Reporting Bill Wine
By Bill Wine
KYW Newsradio 1060
PHILADELPHIA (CBS) — “Be ready,” says a father to his son on a hunting trip in Prisoners’ first scene.
Let me say the same thing to you about this riveting drama.
Prisoners is a visually and thematically dark mystery-suspense thriller with a spellbindingly dense plot and a terrific ensemble cast.
When it’s over and you recall the specifics of the narrative, it might seem farfetched or even ludicrous. But while it’s playing out and you’re under its sway, you’ll barely breathe.
On a rainy Thanksgiving afternoon in a shabby blue-collar Pennsylvania suburb, marrieds played by Hugh Jackman and Maria Bello are having dinner with their neighbors, a couple played by Terrence Howard and Viola Davis.
Eventually, the adults notice that their two youngest daughters, six-year-old friends who had been playing together, are nowhere to be found.
They call the police, who later that night find a suspicious, mentally challenged young man, played by Paul Dano (Little Miss Sunshine), in a dilapidated RV that the girls were at some point seen playing near when it was parked on their street.
The cops, led by a tattooed and twitchy detective (Jake Gyllenhaal), arrest and question him but find no evidence and therefore let him go.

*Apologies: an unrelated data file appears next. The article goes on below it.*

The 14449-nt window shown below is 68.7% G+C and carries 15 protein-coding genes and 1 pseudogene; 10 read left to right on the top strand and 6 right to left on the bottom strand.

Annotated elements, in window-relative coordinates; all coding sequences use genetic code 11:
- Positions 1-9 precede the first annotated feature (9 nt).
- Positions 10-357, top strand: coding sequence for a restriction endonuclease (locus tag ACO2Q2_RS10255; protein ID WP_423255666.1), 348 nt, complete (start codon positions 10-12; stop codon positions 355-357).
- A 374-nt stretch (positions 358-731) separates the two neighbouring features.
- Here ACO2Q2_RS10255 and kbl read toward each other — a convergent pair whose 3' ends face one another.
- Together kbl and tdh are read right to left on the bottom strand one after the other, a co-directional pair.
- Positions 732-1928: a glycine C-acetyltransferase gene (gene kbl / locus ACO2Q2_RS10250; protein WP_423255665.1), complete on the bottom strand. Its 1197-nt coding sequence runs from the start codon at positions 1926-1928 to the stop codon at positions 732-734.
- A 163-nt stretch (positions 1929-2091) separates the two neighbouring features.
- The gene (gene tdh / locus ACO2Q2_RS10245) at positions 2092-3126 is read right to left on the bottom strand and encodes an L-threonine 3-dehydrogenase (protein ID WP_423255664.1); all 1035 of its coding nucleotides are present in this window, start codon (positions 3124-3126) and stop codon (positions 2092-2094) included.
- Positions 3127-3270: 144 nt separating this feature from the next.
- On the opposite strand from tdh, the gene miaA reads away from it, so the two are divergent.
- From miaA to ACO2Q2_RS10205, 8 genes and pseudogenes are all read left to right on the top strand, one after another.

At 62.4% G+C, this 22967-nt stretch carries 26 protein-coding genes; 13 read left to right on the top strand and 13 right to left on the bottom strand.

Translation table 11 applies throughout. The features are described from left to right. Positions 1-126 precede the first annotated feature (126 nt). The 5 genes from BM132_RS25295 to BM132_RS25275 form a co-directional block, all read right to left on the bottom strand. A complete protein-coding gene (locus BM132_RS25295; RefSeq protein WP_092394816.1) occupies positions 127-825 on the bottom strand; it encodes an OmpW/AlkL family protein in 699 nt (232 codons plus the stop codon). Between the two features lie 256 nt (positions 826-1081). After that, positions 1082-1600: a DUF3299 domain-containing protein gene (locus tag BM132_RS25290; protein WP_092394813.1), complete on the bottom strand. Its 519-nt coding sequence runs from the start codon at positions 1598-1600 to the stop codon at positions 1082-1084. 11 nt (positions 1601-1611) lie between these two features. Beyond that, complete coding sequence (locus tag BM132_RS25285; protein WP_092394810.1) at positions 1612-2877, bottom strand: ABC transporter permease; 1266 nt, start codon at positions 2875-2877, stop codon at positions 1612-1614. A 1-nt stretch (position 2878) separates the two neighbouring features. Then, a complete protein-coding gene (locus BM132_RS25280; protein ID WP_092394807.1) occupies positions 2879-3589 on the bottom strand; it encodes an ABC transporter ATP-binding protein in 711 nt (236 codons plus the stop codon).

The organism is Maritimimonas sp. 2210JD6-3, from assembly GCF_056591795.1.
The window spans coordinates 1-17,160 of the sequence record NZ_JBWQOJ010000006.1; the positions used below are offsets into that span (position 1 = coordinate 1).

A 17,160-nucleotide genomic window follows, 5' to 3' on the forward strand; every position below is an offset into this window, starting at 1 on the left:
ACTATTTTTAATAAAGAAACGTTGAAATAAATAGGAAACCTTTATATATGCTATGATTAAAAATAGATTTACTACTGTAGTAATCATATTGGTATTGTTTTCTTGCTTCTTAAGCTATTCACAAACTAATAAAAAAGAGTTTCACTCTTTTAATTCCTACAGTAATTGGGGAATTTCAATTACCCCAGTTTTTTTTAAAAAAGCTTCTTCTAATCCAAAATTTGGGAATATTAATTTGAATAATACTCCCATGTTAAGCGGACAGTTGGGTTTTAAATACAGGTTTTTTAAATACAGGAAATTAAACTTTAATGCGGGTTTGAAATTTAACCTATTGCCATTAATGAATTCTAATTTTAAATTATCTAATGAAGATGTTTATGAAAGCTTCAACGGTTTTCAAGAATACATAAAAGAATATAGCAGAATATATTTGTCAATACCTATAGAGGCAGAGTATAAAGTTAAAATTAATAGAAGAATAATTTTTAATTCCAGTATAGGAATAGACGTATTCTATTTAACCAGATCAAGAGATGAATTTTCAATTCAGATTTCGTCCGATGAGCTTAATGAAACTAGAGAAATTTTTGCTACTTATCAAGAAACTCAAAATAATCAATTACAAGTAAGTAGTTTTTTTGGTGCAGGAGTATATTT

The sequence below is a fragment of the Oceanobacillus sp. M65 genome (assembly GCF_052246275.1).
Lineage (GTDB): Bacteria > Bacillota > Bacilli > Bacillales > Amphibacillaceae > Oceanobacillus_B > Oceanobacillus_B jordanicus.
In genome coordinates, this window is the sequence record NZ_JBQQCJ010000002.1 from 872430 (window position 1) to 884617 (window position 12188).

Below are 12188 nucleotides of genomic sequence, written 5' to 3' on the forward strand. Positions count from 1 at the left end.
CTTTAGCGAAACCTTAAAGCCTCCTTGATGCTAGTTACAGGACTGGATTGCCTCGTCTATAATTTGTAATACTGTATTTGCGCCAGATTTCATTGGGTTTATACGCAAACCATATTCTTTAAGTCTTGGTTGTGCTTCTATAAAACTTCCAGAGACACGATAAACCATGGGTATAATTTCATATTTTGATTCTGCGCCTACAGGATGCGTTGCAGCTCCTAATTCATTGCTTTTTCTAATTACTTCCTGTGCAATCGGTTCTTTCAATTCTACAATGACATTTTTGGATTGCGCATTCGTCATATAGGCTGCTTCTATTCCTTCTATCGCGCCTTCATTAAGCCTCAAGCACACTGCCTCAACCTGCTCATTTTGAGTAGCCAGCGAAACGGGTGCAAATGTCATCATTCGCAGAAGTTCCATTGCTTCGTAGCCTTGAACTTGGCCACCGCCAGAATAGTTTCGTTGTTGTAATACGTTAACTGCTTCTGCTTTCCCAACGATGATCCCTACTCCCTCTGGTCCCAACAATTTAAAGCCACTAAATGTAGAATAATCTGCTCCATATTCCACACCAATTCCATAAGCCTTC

That’s when panic sets in and Jackman’s anguished survivalist dad, a carpenter who’s convinced that his child’s life is at stake and that suspect Dano is connected to the abduction, takes the law into his own hands and kidnaps him, beats him up and tortures him, and threatens to kill him.
Still, no confession.
French-Canadian director Denis Villeneuve (Incendies, Maelstrom, Polytechnique), in his English-language debut, uses Aaron Guzikowski’s layered and twist-and-turn-filled screenplay –- one that suggests multiple meanings for the film’s seemingly simple title –- as an investigation into our penchant for violence and the moral boundaries we sometimes cross, posing questions that we each answer differently: What would we do? What’s the right thing to do? What, if anything, justifies vigilante behavior?
He examines the way grief envelops and changes us, as well as the ways in which the relationships among the characters shift as the clock agonizingly ticks.
Not overly graphic but monumentally disturbing, Prisoners is about 2½ hours long, but there’s not a wasted frame in this edge-of-your-seat tale, one that masterfully maintains the morose mood and doesn’t completely reveal the last of its secrets until the very end.
The cast, including Melissa Leo as Dano’s guardian aunt, is first-rate, with Jackman a particular standout in a role that calls for out-of-control rage and invites him to go over the top.
But he doesn’t: he’s brilliant.
As is the reliable Gyllenhaal, who has a less showy and primal role that calls on him to convey his character’s inner demons in a more subtle way.
This expertly crafted exercise in dread isn’t easy to shake.
So we’ll question 3½ stars out of 4 for this intense, unflinching, and complex vigilante drama. The masterful, nail-bitingly suspenseful Prisoners takes you prisoner and leaves you drained.